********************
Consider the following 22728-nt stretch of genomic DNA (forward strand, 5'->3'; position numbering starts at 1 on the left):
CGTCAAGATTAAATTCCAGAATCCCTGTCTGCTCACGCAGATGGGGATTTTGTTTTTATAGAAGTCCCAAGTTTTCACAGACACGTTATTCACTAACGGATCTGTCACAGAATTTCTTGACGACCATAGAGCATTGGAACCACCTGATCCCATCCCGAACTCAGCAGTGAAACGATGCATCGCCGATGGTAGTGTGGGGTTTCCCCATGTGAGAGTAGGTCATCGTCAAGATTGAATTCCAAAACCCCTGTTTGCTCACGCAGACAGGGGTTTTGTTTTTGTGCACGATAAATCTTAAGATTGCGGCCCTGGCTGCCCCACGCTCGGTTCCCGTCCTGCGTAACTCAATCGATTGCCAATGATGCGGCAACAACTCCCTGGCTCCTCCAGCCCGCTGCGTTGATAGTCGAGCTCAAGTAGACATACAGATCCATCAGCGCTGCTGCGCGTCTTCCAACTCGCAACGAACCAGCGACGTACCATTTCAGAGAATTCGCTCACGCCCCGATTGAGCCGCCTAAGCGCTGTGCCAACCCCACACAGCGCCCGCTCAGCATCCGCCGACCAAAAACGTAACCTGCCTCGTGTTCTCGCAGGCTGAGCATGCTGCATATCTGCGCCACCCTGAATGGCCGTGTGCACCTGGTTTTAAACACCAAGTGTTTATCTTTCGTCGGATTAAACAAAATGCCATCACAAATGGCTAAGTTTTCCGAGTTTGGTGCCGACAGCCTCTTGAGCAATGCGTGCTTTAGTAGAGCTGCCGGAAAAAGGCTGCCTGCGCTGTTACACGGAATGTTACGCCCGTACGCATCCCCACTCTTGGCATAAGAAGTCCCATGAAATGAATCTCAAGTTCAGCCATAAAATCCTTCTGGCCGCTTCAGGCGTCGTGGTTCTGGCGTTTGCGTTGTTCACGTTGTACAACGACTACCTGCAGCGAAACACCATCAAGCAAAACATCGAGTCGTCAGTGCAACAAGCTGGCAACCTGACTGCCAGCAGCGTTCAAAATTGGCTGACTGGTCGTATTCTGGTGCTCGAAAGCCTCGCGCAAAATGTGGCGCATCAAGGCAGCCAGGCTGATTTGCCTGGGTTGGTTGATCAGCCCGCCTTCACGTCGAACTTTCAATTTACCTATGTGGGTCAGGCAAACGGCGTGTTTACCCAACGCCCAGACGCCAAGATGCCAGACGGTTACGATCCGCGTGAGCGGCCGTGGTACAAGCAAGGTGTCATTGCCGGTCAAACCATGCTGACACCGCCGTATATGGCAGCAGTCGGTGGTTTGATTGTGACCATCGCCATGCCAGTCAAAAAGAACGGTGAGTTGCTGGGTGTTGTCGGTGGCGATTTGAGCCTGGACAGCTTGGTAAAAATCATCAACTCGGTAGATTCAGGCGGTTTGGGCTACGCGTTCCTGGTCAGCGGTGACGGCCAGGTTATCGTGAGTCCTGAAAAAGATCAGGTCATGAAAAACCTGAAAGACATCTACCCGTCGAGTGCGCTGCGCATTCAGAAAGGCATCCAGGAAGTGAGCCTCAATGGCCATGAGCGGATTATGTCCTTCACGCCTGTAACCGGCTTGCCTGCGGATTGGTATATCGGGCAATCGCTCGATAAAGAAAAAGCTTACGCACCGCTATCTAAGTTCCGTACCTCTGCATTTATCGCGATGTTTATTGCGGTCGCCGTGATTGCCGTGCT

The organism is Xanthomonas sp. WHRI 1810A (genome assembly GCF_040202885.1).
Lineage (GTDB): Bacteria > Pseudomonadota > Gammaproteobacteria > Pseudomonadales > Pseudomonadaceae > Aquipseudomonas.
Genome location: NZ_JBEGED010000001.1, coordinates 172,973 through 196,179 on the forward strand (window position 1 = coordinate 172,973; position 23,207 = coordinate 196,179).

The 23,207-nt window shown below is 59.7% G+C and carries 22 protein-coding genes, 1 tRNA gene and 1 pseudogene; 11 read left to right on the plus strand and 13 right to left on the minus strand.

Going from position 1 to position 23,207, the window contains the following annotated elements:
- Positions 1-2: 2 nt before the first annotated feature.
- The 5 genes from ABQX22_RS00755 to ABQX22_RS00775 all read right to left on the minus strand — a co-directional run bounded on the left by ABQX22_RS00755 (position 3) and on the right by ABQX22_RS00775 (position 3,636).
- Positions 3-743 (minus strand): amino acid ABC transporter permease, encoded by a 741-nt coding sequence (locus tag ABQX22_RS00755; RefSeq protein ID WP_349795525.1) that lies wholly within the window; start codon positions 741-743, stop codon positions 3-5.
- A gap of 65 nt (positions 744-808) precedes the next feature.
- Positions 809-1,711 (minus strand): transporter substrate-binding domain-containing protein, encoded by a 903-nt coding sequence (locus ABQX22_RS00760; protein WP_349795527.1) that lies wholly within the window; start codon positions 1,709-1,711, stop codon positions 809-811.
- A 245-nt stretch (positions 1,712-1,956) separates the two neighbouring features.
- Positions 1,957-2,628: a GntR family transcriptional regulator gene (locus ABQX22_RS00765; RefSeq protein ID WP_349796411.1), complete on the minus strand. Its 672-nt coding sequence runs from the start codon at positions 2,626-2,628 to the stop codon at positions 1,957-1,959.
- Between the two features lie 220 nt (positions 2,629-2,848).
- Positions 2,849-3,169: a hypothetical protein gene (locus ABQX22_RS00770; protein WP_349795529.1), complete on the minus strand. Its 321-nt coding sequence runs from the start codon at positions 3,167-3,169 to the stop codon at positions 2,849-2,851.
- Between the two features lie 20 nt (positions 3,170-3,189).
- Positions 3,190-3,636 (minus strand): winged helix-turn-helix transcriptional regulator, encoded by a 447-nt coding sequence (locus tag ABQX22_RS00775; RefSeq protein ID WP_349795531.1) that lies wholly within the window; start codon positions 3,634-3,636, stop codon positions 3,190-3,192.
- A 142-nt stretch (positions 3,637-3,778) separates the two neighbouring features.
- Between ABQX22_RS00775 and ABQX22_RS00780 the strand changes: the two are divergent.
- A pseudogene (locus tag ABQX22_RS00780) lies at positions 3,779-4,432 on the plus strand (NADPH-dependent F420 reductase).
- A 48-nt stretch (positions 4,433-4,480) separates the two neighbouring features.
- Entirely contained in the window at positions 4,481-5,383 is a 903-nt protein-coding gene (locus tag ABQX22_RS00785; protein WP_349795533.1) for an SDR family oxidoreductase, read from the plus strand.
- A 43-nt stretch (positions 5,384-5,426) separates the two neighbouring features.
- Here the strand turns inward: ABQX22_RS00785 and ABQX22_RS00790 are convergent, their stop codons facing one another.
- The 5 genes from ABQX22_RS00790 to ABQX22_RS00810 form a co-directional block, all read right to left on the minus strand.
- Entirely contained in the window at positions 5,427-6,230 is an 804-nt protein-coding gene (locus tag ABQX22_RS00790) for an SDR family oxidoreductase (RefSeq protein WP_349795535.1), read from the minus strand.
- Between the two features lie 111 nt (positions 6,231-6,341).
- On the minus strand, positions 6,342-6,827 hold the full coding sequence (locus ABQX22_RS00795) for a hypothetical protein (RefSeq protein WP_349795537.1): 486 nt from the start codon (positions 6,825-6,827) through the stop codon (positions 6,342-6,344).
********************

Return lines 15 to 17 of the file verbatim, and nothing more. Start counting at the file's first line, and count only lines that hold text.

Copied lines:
- Between the two features lie 220 nt (positions 2,629-2,848).
- Positions 2,849-3,169: a hypothetical protein gene (locus ABQX22_RS00770; protein WP_349795529.1), complete on the minus strand. Its 321-nt coding sequence runs from the start codon at positions 3,167-3,169 to the stop codon at positions 2,849-2,851.
- Between the two features lie 20 nt (positions 3,170-3,189).